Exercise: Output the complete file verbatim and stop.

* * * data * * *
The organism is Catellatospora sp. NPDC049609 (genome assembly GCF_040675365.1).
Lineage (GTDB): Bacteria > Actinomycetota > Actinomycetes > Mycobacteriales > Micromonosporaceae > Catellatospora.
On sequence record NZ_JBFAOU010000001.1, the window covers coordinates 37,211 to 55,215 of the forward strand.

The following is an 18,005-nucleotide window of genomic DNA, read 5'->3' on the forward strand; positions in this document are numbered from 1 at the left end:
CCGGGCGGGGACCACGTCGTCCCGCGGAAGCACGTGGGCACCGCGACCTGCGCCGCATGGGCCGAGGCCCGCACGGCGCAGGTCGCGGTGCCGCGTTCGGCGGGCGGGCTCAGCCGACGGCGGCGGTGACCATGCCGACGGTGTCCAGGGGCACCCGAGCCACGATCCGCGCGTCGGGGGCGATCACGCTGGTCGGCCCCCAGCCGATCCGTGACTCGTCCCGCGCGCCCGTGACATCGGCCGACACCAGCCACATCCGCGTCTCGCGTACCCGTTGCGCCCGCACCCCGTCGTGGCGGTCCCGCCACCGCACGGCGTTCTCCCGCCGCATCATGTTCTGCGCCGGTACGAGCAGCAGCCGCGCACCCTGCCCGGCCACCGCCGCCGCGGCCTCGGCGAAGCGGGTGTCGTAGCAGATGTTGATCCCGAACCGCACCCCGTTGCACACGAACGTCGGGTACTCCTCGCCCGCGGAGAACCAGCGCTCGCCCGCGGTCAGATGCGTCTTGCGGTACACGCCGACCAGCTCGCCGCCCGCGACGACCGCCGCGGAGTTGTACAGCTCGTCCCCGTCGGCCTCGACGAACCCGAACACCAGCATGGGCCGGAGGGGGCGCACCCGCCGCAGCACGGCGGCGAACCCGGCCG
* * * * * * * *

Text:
The organism is Catellatospora sp. NPDC049609 (genome assembly GCF_040675365.1).
Lineage (GTDB): Bacteria > Actinomycetota > Actinomycetes > Mycobacteriales > Micromonosporaceae > Catellatospora.
On sequence record NZ_JBFAOU010000001.1, the window covers coordinates 37,211 to 55,215 of the forward strand.

The following is an 18,005-nucleotide window of genomic DNA, read 5'->3' on the forward strand; positions in this document are numbered from 1 at the left end:
CCGGGCGGGGACCACGTCGTCCCGCGGAAGCACGTGGGCACCGCGACCTGCGCCGCATGGGCCGAGGCCCGCACGGCGCAGGTCGCGGTGCCGCGTTCGGCGGGCGGGCTCAGCCGACGGCGGCGGTGACCATGCCGACGGTGTCCAGGGGCACCCGAGCCACGATCCGCGCGTCGGGGGCGATCACGCTGGTCGGCCCCCAGCCGATCCGTGACTCGTCCCGCGCGCCCGTGACATCGGCCGACACCAGCCACATCCGCGTCTCGCGTACCCGTTGCGCCCGCACCCCGTCGTGGCGGTCCCGCCACCGCACGGCGTTCTCCCGCCGCATCATGTTCTGCGCCGGTACGAGCAGCAGCCGCGCACCCTGCCCGGCCACCGCCGCCGCGGCCTCGGCGAAGCGGGTGTCGTAGCAGATGTTGATCCCGAACCGCACCCCGTTGCACACGAACGTCGGGTACTCCTCGCCCGCGGAGAACCAGCGCTCGCCCGCGGTCAGATGCGTCTTGCGGTACACGCCGACCAGCTCGCCGCCCGCGACGACCGCCGCGGAGTTGTACAGCTCGTCCCCGTCGGCCTCGACGAACCCGAACACCAGCATGGGCCGGAGGGGGCGCACCCGCCGCAGCACGGCGGCGAACCCGGCCG